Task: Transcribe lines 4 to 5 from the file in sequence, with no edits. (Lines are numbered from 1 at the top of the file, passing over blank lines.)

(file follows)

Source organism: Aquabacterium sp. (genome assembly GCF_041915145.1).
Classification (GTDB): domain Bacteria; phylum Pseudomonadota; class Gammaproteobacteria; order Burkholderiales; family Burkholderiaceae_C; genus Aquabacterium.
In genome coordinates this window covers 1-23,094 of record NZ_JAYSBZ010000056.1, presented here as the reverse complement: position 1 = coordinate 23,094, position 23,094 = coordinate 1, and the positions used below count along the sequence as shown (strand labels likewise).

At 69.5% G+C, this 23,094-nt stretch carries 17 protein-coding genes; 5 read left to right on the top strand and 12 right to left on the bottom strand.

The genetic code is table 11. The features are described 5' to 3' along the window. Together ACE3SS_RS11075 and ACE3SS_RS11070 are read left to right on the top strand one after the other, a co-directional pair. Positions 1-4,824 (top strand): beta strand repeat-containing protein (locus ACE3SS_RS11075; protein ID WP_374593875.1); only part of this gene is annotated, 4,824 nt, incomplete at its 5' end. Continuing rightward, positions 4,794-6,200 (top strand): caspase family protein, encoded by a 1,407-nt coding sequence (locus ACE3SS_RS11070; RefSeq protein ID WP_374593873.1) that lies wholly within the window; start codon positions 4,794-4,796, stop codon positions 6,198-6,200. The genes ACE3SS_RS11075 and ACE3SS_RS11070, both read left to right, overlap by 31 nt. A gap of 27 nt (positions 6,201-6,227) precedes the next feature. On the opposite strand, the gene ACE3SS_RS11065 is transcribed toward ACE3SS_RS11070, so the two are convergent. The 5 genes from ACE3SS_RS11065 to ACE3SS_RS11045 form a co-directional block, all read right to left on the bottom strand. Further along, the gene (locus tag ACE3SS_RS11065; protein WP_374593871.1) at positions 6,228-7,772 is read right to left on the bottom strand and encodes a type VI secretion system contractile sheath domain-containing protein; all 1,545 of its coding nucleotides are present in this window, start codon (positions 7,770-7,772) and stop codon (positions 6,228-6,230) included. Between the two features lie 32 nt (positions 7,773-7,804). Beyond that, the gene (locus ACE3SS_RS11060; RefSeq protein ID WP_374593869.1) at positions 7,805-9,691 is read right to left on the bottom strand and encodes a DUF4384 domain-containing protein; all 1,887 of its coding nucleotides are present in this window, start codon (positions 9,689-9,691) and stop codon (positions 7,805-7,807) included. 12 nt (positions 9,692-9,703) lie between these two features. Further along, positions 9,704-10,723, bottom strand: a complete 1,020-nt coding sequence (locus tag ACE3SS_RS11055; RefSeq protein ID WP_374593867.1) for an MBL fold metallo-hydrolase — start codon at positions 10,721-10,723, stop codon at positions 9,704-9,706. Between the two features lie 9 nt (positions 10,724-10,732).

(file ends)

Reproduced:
At 69.5% G+C, this 23,094-nt stretch carries 17 protein-coding genes; 5 read left to right on the top strand and 12 right to left on the bottom strand.

The genetic code is table 11. The features are described 5' to 3' along the window. Together ACE3SS_RS11075 and ACE3SS_RS11070 are read left to right on the top strand one after the other, a co-directional pair. Positions 1-4,824 (top strand): beta strand repeat-containing protein (locus ACE3SS_RS11075; protein ID WP_374593875.1); only part of this gene is annotated, 4,824 nt, incomplete at its 5' end. Continuing rightward, positions 4,794-6,200 (top strand): caspase family protein, encoded by a 1,407-nt coding sequence (locus ACE3SS_RS11070; RefSeq protein ID WP_374593873.1) that lies wholly within the window; start codon positions 4,794-4,796, stop codon positions 6,198-6,200. The genes ACE3SS_RS11075 and ACE3SS_RS11070, both read left to right, overlap by 31 nt. A gap of 27 nt (positions 6,201-6,227) precedes the next feature. On the opposite strand, the gene ACE3SS_RS11065 is transcribed toward ACE3SS_RS11070, so the two are convergent. The 5 genes from ACE3SS_RS11065 to ACE3SS_RS11045 form a co-directional block, all read right to left on the bottom strand. Further along, the gene (locus tag ACE3SS_RS11065; protein WP_374593871.1) at positions 6,228-7,772 is read right to left on the bottom strand and encodes a type VI secretion system contractile sheath domain-containing protein; all 1,545 of its coding nucleotides are present in this window, start codon (positions 7,770-7,772) and stop codon (positions 6,228-6,230) included. Between the two features lie 32 nt (positions 7,773-7,804). Beyond that, the gene (locus ACE3SS_RS11060; RefSeq protein ID WP_374593869.1) at positions 7,805-9,691 is read right to left on the bottom strand and encodes a DUF4384 domain-containing protein; all 1,887 of its coding nucleotides are present in this window, start codon (positions 9,689-9,691) and stop codon (positions 7,805-7,807) included. 12 nt (positions 9,692-9,703) lie between these two features. Further along, positions 9,704-10,723, bottom strand: a complete 1,020-nt coding sequence (locus tag ACE3SS_RS11055; RefSeq protein ID WP_374593867.1) for an MBL fold metallo-hydrolase — start codon at positions 10,721-10,723, stop codon at positions 9,704-9,706. Between the two features lie 9 nt (positions 10,724-10,732).